In common with other Medicare-related plans, you must enroll during specified periods and may wait up to three months for coverage. Plans are guaranteed renewable, don’t exclude pre-existing conditions but don't cover long-term care, vision dental care, or hearing care.

You may save money even with an additional premium to pay each month, plus you have the peace of mind knowing that any unexpected costs will be limited.

Final Verdict

Having health insurance as a retiree is essential as it is likely that your health needs increase during your retirement years. Without adequate health insurance, you could be left with debts totaling thousands of dollars should you fall ill, which would take a chunk out of your retirement savings. Our round-up presents excellent options for health insurance coverage for retirees.

Overall, Aetna was our top pick because of its solid reputation, extensive network, full range of coverage options, and impressive benefits.

Finding the money to cover health care can be particularly challenging if your income is low. Our top pick for low-income retirees is Medicaid. This federal government program is unrivaled in terms of providing low or zero-cost access to health care. 

Although Medicare covers many healthcare expenses, it doesn’t cover most prescription drugs. For standalone coverage, you can add to Original Medicare; Humana earns our highest ranking because of their economic plan options, outstanding reputation, and CMS rating, plus a user-friendly website.

If you retire before 65, you’ll need insurance to bridge the gap before you qualify for Medicare.  United Healthcare is our choice for short-term coverage as they can extend coverage to 36 months.

Finally, Cigna was our top supplemental insurance pick as they offer a wide range of plans for different budgets that cover the expenses left behind by Original Medicare.

Compare Providers

Insurance provider Why we picked it Monthly premium (average)
Aetna Best Overall $0
Medicaid Best for Low-Income Seniors $0
Humana Best for Prescription Coverage $17.20
United Healthcare Best Short-Term Coverage $75
Cigna Best for Medicare Supplemental Insurance $44

FAQs

How Does Health Insurance For Retirees Differ?

Health insurance for retirees differs from standard health insurance as typically it acts as a second payer to Medicare. 

Medicare provides coverage for most, but not all, healthcare costs. If you have separate insurance, the plan steps in and pays for any eligible healthcare services that Medicare didn’t cover.

If you purchase health insurance before age 65, it will be the primary payer. Once you enroll in Medicare, and if you choose to keep the insurance plan, it becomes the secondary payer. 

How Do You Choose Health Insurance When Retiring?

The government provides the Affordable Care Act Health Insurance Marketplace at Healthcare.gov to help you find available retiree health insurance plans in your location. If you’ve retired before you’re 65 and have lost your employee health plan, you’ll qualify for a Special Enrollment Period that allows you to enroll outside the annual Open Enrollment Period.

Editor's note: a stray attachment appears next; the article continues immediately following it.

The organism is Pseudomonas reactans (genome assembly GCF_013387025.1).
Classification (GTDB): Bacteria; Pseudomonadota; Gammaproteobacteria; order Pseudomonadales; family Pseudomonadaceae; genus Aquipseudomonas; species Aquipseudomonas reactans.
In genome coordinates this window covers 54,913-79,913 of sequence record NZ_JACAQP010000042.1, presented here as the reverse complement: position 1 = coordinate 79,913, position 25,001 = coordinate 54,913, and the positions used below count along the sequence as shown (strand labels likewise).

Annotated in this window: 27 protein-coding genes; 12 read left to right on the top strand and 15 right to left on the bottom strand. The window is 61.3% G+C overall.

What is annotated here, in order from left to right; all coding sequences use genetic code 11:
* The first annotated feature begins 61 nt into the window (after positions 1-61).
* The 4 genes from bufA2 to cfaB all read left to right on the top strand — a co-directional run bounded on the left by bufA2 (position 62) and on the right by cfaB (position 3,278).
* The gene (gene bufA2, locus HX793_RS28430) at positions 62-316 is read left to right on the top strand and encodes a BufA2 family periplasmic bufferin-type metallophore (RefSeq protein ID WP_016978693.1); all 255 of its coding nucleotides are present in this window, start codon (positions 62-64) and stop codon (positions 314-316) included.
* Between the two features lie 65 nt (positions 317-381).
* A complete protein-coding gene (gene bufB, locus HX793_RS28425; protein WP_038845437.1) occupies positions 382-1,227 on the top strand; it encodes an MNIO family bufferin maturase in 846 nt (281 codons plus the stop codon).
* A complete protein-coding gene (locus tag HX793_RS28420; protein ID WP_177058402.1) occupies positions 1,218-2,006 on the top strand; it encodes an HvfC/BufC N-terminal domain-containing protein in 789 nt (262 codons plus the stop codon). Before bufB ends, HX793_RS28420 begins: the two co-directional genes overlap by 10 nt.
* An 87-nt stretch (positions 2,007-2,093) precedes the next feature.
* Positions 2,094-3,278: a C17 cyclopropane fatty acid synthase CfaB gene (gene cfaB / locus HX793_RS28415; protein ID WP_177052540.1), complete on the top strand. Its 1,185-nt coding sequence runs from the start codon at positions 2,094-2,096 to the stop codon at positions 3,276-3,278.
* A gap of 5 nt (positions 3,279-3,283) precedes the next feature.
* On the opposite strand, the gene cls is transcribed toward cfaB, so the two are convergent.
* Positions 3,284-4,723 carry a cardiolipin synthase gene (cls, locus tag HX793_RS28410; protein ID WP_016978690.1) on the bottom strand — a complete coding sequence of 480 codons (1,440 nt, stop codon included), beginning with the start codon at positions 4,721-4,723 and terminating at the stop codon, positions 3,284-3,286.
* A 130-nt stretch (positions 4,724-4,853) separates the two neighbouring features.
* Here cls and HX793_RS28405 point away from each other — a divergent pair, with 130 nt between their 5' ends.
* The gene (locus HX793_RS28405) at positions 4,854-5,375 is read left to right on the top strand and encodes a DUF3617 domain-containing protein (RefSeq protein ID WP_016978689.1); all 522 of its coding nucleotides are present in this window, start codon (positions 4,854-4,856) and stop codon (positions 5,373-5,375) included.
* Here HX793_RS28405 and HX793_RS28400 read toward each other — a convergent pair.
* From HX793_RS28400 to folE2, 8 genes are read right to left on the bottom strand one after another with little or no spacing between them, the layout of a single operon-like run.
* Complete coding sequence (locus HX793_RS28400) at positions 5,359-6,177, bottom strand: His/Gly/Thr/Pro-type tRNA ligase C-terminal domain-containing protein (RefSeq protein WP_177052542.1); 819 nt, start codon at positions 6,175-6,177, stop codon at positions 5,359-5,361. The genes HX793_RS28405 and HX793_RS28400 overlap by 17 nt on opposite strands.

The Marketplace helps you to choose the most appropriate healthcare coverage for your needs and budget. You’ll first need to fill out an application before finding out if you qualify for a plan with premium tax credits and lower out-of-pocket costs. 

Once you turn 65 and qualify for Medicare, you can use Plan Compare at Medicare.gov to find a plan that suits you best.

Depending on your income and assets, you may find that you qualify for Medicaid. This government program offers free or low-cost healthcare coverage.

How Much Does Health Insurance For Retirees Cost?

The costs for retiree health insurance depend on your age and the type of coverage you choose.

If you are one of the nearly 38 million people with Original Medicare, you’ll pay for Part A hospital insurance and Part B medical insurance. Most people don’t pay a Part A premium, providing they’ve paid enough Medicare taxes during their working lives. If you don’t qualify for premium-free Part A, it costs $259 to $471 per month. The standard Part B monthly premium is $148.50. 

People choosing a Medicare Advantage Plan pay on average $25 for the monthly premium. This is in addition to Part A and Part B premiums. 

Private health insurance purchased through the government’s Health Insurance Marketplace costs an average of $462 per month. 

The COBRA Act allows some employees the right to continue their employer-sponsored health insurance if they leave work. The employee must then pay all the premiums for a maximum of 18 months. The cost of these premiums is an average of $7,188 per year.

What Is Excluded From Coverage?

Coverage exclusions differ by plan and provider. For example, Original Medicare does not usually cover the following:

  • Acupuncture and some other alternative healthcare services
  • Cosmetic surgery
  • Dental care and dentures
  • Eye exams
  • Hearing aids
  • Long-term care 
  • Prescription drugs
  • Routine foot care

Medicare Advantage plans have fewer exclusions and often include other benefits such as gym membership, wellness programs, and over-the-counter medications. 

Do I Need Insurance if I Have Medicare?

Unless you have a qualifying health condition, you can only enroll in Medicare at age 65. This means that they need an alternative form of health insurance for people who retire earlier, typically from a private insurance company.

Original Medicare only pays a proportion of covered healthcare services, leaving beneficiaries with out-of-pocket expenses to pay like an annual deductible, coinsurance, and copayments. It also excludes some services altogether such as dental care, and prescription drugs.

To benefit from more comprehensive cover, people can instead choose a bundled Medicare Advantage Plan or supplementary insurance cover through Medigap.

How We Chose The Best Insurance Companies for Retirees

To assess retirees’ best health insurance, we looked at 21 providers of Medicare Advantage Plans, Medigap policies, prescription drug coverage, and short-term coverage as alternatives to Original Medicare. 

We used data from the National Committee for Quality Assurance, AM Best, and The Centers for Medicare & Medicaid Services (CMS) annual star ratings.

Each company was evaluated based on reputation, financial stability, ease of quotation and purchase, monthly premium costs, network, coverage, and additional benefits before selecting the top five health insurance options for retirees.

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Article Sources